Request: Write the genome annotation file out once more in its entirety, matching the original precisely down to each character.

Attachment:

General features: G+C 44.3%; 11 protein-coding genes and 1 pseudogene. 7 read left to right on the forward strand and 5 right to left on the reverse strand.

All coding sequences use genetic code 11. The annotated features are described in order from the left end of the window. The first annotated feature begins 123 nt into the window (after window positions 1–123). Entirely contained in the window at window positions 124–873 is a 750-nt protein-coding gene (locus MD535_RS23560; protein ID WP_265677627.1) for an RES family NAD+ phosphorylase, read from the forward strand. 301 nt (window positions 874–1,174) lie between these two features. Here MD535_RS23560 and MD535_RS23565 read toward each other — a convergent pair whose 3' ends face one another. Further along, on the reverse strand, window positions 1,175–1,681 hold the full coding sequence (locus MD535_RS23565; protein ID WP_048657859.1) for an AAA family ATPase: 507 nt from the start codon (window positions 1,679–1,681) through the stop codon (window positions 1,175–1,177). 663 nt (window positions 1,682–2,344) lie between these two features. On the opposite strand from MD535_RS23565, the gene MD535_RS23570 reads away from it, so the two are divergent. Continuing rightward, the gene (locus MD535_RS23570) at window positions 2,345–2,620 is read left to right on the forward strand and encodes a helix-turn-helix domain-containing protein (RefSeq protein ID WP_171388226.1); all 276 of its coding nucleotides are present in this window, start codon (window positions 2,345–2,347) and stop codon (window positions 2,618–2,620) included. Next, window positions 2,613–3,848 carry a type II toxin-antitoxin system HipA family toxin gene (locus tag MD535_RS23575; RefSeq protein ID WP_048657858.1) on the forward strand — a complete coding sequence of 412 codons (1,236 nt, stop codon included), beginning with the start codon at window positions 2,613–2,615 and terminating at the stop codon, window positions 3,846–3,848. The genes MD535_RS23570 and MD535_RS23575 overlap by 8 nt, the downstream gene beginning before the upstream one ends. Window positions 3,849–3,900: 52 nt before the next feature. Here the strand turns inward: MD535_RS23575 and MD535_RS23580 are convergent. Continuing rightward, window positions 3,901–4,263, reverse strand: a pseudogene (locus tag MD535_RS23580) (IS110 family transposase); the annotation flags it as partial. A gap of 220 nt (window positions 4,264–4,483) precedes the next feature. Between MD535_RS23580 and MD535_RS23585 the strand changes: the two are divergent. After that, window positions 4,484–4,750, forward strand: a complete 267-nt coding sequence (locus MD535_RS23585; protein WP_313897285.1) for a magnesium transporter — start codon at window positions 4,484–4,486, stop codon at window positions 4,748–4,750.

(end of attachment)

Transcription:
General features: G+C 44.3%; 11 protein-coding genes and 1 pseudogene. 7 read left to right on the forward strand and 5 right to left on the reverse strand.

All coding sequences use genetic code 11. The annotated features are described in order from the left end of the window. The first annotated feature begins 123 nt into the window (after window positions 1–123). Entirely contained in the window at window positions 124–873 is a 750-nt protein-coding gene (locus MD535_RS23560; protein ID WP_265677627.1) for an RES family NAD+ phosphorylase, read from the forward strand. 301 nt (window positions 874–1,174) lie between these two features. Here MD535_RS23560 and MD535_RS23565 read toward each other — a convergent pair whose 3' ends face one another. Further along, on the reverse strand, window positions 1,175–1,681 hold the full coding sequence (locus MD535_RS23565; protein ID WP_048657859.1) for an AAA family ATPase: 507 nt from the start codon (window positions 1,679–1,681) through the stop codon (window positions 1,175–1,177). 663 nt (window positions 1,682–2,344) lie between these two features. On the opposite strand from MD535_RS23565, the gene MD535_RS23570 reads away from it, so the two are divergent. Continuing rightward, the gene (locus MD535_RS23570) at window positions 2,345–2,620 is read left to right on the forward strand and encodes a helix-turn-helix domain-containing protein (RefSeq protein ID WP_171388226.1); all 276 of its coding nucleotides are present in this window, start codon (window positions 2,345–2,347) and stop codon (window positions 2,618–2,620) included. Next, window positions 2,613–3,848 carry a type II toxin-antitoxin system HipA family toxin gene (locus tag MD535_RS23575; RefSeq protein ID WP_048657858.1) on the forward strand — a complete coding sequence of 412 codons (1,236 nt, stop codon included), beginning with the start codon at window positions 2,613–2,615 and terminating at the stop codon, window positions 3,846–3,848. The genes MD535_RS23570 and MD535_RS23575 overlap by 8 nt, the downstream gene beginning before the upstream one ends. Window positions 3,849–3,900: 52 nt before the next feature. Here the strand turns inward: MD535_RS23575 and MD535_RS23580 are convergent. Continuing rightward, window positions 3,901–4,263, reverse strand: a pseudogene (locus tag MD535_RS23580) (IS110 family transposase); the annotation flags it as partial. A gap of 220 nt (window positions 4,264–4,483) precedes the next feature. Between MD535_RS23580 and MD535_RS23585 the strand changes: the two are divergent. After that, window positions 4,484–4,750, forward strand: a complete 267-nt coding sequence (locus MD535_RS23585; protein WP_313897285.1) for a magnesium transporter — start codon at window positions 4,484–4,486, stop codon at window positions 4,748–4,750.